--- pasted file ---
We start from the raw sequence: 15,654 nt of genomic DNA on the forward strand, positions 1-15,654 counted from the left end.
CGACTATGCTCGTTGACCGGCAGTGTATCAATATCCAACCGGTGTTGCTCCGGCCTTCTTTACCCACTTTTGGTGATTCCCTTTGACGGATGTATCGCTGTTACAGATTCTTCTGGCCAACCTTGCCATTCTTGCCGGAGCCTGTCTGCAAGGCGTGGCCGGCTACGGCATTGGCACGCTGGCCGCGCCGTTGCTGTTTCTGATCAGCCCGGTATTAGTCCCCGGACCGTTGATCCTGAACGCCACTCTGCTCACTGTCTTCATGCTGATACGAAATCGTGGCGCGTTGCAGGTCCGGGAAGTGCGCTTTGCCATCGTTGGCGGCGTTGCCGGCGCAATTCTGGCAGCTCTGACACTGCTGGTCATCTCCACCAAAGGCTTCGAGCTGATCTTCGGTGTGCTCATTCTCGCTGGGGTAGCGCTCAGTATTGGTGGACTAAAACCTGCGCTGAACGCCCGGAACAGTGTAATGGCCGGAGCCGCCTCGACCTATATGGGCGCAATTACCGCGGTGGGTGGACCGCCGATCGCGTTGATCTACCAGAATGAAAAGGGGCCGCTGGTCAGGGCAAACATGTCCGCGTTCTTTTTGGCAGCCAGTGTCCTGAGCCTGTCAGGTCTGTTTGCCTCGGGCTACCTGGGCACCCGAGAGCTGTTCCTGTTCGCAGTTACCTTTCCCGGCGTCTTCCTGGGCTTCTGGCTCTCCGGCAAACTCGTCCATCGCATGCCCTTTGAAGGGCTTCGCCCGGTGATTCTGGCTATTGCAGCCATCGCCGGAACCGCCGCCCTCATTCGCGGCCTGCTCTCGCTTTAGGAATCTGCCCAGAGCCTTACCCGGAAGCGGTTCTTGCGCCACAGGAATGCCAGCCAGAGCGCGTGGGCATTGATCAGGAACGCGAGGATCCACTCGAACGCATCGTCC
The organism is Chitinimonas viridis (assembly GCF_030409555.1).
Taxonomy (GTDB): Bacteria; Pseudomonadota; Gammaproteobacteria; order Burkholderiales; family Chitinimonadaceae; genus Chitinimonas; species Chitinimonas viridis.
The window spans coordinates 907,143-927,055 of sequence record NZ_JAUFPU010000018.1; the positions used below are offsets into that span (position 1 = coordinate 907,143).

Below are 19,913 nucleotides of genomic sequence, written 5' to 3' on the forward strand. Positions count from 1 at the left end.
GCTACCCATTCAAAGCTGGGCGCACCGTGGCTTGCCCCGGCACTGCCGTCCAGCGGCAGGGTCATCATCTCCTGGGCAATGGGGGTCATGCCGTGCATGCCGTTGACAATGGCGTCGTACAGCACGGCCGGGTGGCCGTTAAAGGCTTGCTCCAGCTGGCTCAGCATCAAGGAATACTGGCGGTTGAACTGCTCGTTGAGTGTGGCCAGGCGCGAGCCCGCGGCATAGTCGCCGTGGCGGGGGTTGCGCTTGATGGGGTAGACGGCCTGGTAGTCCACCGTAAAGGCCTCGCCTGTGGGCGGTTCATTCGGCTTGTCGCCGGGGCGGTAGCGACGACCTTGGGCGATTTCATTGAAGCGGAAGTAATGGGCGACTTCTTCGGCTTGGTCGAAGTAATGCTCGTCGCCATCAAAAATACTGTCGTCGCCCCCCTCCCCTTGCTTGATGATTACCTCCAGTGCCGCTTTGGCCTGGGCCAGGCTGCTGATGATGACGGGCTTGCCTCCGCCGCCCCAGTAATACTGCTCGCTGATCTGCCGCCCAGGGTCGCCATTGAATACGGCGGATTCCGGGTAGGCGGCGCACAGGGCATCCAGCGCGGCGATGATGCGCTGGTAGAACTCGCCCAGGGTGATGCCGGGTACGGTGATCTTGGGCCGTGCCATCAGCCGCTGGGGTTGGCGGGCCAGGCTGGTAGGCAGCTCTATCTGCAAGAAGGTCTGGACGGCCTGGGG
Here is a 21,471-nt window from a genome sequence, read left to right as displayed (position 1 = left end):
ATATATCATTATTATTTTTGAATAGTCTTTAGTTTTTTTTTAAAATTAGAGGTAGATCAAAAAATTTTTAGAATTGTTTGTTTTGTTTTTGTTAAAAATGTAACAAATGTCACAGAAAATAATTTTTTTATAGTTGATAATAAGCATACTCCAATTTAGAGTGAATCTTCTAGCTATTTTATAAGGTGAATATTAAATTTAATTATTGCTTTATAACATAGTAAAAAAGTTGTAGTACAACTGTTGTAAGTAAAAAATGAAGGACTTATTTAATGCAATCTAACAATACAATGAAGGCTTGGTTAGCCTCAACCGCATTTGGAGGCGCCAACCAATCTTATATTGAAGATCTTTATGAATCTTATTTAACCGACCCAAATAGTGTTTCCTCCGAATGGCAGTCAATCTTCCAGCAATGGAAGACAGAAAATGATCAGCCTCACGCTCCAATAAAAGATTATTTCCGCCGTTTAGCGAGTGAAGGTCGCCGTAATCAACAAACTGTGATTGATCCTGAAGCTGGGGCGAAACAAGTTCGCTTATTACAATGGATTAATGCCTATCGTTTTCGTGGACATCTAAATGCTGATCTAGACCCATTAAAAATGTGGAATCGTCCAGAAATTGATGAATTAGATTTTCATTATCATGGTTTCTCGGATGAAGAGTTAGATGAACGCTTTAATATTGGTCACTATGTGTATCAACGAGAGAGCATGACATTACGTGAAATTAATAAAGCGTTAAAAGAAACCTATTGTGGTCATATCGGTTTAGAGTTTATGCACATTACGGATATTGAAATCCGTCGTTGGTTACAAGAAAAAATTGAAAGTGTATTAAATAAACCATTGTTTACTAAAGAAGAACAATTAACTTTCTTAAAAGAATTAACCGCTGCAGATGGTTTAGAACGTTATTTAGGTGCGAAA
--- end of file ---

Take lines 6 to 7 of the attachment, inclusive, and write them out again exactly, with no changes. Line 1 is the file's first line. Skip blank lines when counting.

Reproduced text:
Below are 19,913 nucleotides of genomic sequence, written 5' to 3' on the forward strand. Positions count from 1 at the left end.
GCTACCCATTCAAAGCTGGGCGCACCGTGGCTTGCCCCGGCACTGCCGTCCAGCGGCAGGGTCATCATCTCCTGGGCAATGGGGGTCATGCCGTGCATGCCGTTGACAATGGCGTCGTACAGCACGGCCGGGTGGCCGTTAAAGGCTTGCTCCAGCTGGCTCAGCATCAAGGAATACTGGCGGTTGAACTGCTCGTTGAGTGTGGCCAGGCGCGAGCCCGCGGCATAGTCGCCGTGGCGGGGGTTGCGCTTGATGGGGTAGACGGCCTGGTAGTCCACCGTAAAGGCCTCGCCTGTGGGCGGTTCATTCGGCTTGTCGCCGGGGCGGTAGCGACGACCTTGGGCGATTTCATTGAAGCGGAAGTAATGGGCGACTTCTTCGGCTTGGTCGAAGTAATGCTCGTCGCCATCAAAAATACTGTCGTCGCCCCCCTCCCCTTGCTTGATGATTACCTCCAGTGCCGCTTTGGCCTGGGCCAGGCTGCTGATGATGACGGGCTTGCCTCCGCCGCCCCAGTAATACTGCTCGCTGATCTGCCGCCCAGGGTCGCCATTGAATACGGCGGATTCCGGGTAGGCGGCGCACAGGGCATCCAGCGCGGCGATGATGCGCTGGTAGAACTCGCCCAGGGTGATGCCGGGTACGGTGATCTTGGGCCGTGCCATCAGCCGCTGGGGTTGGCGGGCCAGGCTGGTAGGCAGCTCTATCTGCAAGAAGGTCTGGACGGCCTGGGG